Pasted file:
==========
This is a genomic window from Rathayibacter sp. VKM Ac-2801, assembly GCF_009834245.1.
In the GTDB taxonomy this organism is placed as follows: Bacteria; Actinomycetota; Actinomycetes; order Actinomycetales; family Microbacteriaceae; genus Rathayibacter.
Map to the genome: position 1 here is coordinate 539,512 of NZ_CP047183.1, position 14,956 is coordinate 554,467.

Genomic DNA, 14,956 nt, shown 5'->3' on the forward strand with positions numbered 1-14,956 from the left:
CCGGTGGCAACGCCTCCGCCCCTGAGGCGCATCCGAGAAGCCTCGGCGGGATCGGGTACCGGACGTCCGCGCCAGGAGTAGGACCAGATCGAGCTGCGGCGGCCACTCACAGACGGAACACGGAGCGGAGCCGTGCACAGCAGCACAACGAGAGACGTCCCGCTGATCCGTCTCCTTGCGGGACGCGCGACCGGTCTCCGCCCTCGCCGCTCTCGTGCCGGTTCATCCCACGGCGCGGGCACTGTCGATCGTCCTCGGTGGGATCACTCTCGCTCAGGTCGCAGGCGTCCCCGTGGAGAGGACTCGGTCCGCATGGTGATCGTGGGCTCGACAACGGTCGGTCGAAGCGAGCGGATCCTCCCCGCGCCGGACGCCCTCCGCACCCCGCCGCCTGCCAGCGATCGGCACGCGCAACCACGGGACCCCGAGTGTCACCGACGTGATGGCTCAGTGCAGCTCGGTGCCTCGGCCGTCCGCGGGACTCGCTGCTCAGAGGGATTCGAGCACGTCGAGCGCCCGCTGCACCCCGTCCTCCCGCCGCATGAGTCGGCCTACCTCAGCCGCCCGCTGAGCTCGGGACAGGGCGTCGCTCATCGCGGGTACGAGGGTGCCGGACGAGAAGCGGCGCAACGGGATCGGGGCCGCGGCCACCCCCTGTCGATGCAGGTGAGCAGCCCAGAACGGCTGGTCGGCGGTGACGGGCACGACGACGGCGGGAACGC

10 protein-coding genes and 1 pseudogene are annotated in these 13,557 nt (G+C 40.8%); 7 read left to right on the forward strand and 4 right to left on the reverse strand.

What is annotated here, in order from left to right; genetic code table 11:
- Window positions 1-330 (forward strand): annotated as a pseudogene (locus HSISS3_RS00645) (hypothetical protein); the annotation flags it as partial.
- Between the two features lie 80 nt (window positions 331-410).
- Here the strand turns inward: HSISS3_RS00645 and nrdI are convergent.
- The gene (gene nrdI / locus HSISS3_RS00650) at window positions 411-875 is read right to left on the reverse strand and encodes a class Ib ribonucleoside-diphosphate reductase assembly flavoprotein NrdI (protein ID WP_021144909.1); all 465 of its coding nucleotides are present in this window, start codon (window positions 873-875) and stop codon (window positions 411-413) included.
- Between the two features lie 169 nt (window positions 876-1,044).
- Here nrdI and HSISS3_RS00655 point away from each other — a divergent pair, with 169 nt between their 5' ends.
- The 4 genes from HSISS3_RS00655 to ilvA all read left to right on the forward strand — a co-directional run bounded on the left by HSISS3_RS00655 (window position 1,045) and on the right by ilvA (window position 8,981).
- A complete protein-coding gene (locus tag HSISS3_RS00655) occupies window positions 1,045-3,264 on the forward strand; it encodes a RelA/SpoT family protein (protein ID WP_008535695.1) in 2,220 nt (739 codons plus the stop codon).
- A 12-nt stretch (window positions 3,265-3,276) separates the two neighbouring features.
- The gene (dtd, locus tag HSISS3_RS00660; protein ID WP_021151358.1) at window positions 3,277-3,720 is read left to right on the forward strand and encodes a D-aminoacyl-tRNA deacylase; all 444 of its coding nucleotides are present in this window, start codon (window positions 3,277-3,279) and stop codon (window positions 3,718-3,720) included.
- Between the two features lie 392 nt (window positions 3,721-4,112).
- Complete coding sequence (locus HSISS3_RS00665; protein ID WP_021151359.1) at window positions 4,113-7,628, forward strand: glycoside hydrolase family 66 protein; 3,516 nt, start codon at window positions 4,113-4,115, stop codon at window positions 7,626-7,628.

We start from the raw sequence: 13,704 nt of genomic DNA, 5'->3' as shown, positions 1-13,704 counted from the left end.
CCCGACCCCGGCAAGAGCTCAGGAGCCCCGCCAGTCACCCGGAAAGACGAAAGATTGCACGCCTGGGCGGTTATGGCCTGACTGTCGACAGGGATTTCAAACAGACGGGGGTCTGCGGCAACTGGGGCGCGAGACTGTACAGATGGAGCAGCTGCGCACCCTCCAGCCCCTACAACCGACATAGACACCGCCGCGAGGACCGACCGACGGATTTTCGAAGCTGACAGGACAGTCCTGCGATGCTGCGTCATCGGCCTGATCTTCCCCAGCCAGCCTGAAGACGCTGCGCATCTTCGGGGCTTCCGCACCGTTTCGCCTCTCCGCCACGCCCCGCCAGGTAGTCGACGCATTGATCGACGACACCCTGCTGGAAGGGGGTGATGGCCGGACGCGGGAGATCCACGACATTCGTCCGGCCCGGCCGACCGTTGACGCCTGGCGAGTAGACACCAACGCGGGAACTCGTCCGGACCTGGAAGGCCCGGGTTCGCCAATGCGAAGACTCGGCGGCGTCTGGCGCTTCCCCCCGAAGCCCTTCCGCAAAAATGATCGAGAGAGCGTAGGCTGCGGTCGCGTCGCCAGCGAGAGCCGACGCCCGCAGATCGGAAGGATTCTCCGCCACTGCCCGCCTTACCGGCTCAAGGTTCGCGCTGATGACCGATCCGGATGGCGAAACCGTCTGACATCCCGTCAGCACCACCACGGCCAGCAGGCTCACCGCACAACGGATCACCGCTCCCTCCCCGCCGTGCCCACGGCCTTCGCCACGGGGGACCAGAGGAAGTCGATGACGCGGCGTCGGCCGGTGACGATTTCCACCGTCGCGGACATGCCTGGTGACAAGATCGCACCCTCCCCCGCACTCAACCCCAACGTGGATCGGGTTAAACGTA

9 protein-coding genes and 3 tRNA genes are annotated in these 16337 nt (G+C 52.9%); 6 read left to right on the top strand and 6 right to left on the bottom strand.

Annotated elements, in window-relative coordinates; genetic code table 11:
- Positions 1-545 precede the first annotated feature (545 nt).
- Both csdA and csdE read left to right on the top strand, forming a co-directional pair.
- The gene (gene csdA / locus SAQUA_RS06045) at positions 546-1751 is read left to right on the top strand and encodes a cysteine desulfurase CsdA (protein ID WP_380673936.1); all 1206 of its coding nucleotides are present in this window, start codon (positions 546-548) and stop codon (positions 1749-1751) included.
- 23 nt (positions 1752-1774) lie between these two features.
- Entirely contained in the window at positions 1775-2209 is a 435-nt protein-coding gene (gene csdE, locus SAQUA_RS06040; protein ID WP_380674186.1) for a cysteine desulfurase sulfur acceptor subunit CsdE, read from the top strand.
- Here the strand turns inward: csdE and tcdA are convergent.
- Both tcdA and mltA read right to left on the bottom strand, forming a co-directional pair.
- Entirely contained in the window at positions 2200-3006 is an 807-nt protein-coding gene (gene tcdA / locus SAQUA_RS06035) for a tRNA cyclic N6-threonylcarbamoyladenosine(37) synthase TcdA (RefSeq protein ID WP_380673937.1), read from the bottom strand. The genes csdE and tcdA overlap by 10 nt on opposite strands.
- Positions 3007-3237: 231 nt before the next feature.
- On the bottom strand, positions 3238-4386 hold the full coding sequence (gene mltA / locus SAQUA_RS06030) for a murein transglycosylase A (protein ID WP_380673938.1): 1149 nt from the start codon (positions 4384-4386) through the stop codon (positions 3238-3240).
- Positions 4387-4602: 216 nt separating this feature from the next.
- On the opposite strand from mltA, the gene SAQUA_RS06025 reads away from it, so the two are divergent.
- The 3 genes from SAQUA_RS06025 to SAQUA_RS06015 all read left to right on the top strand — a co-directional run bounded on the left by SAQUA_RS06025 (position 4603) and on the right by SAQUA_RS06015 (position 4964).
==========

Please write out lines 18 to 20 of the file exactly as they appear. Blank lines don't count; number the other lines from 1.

- Between the two features lie 392 nt (window positions 3,721-4,112).
- Complete coding sequence (locus HSISS3_RS00665; protein ID WP_021151359.1) at window positions 4,113-7,628, forward strand: glycoside hydrolase family 66 protein; 3,516 nt, start codon at window positions 4,113-4,115, stop codon at window positions 7,626-7,628.

We start from the raw sequence: 13,704 nt of genomic DNA, 5'->3' as shown, positions 1-13,704 counted from the left end.